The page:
Monday, February 3, 2014

Gia The First Supermodel

Gia Marie Carangi was born in Philadelphia in January 29 1960. She was an American fashion model during the late 1970s and early 1980s who was widely considered the first "Supermodel".
Gia's  fashion history  includes  many fashion magazines covers, including Vogue US,  Vogue Paris,  Vogue Paris, Italian Vogue and several issues of Cosmopolitan. She was the favorite model of photographers like Francesco Scavullo, Arthur Elgort, Richard Avedon, and Chris von Wangenheim.  By the end of 1978, Carangi was already a well-established model. Gia was modeling for the labels: Body Basics, Christian Dior, Cutex, Diane von Fürstenberg, Giorgio Armani, Lancetti, Levi's, Maybelline, Perry Ellis, Versace, Vidal Sassoon and Yves Saint Laurent.
Cindy Crawford, was later referred to as "Baby Gia", due to her resemblance to Gia. Carangi was also the first to present unusual poses, facial expressions and gestures. She is credited by many at the upper echelons of fashion to have created a new style of modeling, emulated by models since then to the present.

Carangi, who was known in modeling circles just by her first name, had a turbulent childhood. Her parents fought frequently, and she was given little attention.

In October 1978, Carangi did her first major shoot with top fashion photographer Chris von Wangenheim. Wangenheim had her pose nude behind a chain-link fence with makeup assistant Sandy Linter. Carangi immediately became infatuated with Linter and started to pursue her, though the relationship never became stable., Carangi's agent, Wilhelmina Cooper, died of lung cancer. Devastated, Carangi started abusing drugs. Scavullo recalled a fashion shoot in the Caribbean when "She was crying, she couldn't find her drugs. I literally had to lay her down on her bed until she fell asleep."

After becoming addicted to drugs, Carangi's modeling career rapidly declined. 

Gia was enrolled in treatment centre several times, but she was still back to drugs.

Her attempt to quit drugs was shattered when news that good friend and fashion photographer Chris von Wangenheim had died in a car accident. Carangi locked herself in a bathroom for hours, shooting heroin. In the fall of 1981, she looked far different from the top model she once had been. However, she was still determined to make a comeback in the fashion industry. 

After pressure from her family she entered a drug-rehabilitation program again at Eagleville Hospital. After six months, she was released from the program and moved back to Philadelphia, where she seemed to be getting her life back on track. She started taking classes in photography and cinematography. But, three months later, she had vanished once again, and had returned to Atlantic City, and started shooting heroin again. She slept with men for money and was raped on several occasions. 

Carangi was diagnosed with AIDS, then a newly recognized disease. As her condition worsened, she was transferred to Philadelphia's Hahnemann University Hospital. Her mother stayed with her day and night, allowing virtually no visitors.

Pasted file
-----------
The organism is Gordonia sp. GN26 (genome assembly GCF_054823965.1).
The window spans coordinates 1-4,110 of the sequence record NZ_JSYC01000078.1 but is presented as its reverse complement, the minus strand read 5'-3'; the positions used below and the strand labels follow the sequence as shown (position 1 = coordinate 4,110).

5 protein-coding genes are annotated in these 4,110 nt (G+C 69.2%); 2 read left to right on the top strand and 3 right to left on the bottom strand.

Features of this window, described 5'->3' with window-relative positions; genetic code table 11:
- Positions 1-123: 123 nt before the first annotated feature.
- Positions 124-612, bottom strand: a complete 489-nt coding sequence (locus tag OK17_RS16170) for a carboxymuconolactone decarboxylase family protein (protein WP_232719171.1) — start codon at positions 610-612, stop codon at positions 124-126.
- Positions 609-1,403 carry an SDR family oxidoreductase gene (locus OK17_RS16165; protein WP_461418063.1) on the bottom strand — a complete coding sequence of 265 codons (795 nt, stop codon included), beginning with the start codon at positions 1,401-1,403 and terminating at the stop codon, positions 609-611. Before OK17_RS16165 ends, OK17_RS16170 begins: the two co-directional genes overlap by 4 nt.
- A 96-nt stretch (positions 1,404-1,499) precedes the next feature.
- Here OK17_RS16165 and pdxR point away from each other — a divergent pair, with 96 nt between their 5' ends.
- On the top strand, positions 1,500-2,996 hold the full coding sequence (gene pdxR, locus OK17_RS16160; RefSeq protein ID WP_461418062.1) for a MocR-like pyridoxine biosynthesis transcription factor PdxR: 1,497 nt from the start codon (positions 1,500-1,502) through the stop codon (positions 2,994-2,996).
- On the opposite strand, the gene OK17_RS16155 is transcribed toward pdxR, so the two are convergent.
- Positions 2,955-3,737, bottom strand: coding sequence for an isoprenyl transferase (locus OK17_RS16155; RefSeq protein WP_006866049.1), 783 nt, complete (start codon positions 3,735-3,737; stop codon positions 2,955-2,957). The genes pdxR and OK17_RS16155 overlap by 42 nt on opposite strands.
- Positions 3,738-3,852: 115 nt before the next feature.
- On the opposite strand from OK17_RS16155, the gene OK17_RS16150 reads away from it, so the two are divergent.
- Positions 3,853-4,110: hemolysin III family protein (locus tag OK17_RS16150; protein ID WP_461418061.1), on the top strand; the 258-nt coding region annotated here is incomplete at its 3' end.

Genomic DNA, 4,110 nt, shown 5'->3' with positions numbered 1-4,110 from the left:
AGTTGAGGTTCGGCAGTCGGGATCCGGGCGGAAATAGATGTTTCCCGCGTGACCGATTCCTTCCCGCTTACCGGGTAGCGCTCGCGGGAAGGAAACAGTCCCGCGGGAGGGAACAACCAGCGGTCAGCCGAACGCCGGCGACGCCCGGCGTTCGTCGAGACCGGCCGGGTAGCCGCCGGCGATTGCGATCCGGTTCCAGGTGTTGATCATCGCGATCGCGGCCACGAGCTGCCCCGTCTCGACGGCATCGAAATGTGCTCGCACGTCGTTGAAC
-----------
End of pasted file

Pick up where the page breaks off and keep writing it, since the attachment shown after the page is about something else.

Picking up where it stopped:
On November 18, 1986 at 10 a.m., 26-year-old Gia Carangi died.

Her funeral was held on November 21 at a small funeral home in Philadelphia. Nobody from the fashion world attended. However, weeks later, Scavullo sent a Mass card when he heard the news. A biography of Carangi by Stephen Fried called Thing of Beauty was published in 1993. A biographical film, Gia, debuted on HBO in 1998. Angelina Jolie starred in the title role.

Gia was not only a beautiful lady and supermodel, she had great vision of life and her sparkling eyes. Her writing skills while making diaries was unique and remarkable. 

“Life and death, energy and peace. 

If I stop today it was still worth it. 
Even the terrible mistakes that I made 
And would have unmade if I could. 
The pains that have burned me and scarred my soul, 
It was worth it, 
For having been allowed to walk where I’ve walked, 
Which was to hell on earth, heaven on earth, back again, into,
Under, far in between, through it, in it, and above.” — Gia

“Now I have a great lust for life, and I love life, and it’s a wonderful feeling. And I think that I had to go through that, in order to have this feeling that I have right now.” — Gia Carangi

“Once upon a time… 

in a kingdom far, far away… 
there lived a young girl… 
whose hair was made of gold. 
When the people
in the village saw her, they said… 
“Oh, how beautiful she is.”
Once upon a time,
there was a very pretty girl… 
who lived in a beautiful box
and everybody loved her.
“Once upon a time,
there was a girl with golden hair… 
who went to live
in a beautiful house.”
But the people in the village
were very poor… 
and every night, they crept
into the house where the girl slept… 
and they cut off a piece
of her golden hair… 
and they sold it for money. 
“She’ll never even notice,”
they said. 
And so, all the gold
was gone from her head.
“And the people said… 
‘Oh, she’s not beautiful at all.’ 
And they took her from
the beautiful house… 
and they drove her
into the street. 
And she went away… 
and she never came back. 
And soon,
people became hungry again… 
and they went back into
the beautiful house… 
Iooking for gold,
but there was no one there.

Carangi's family, and Sandy Linter discussing her life created a documentary entitled "The Self-Destruction of Gia".

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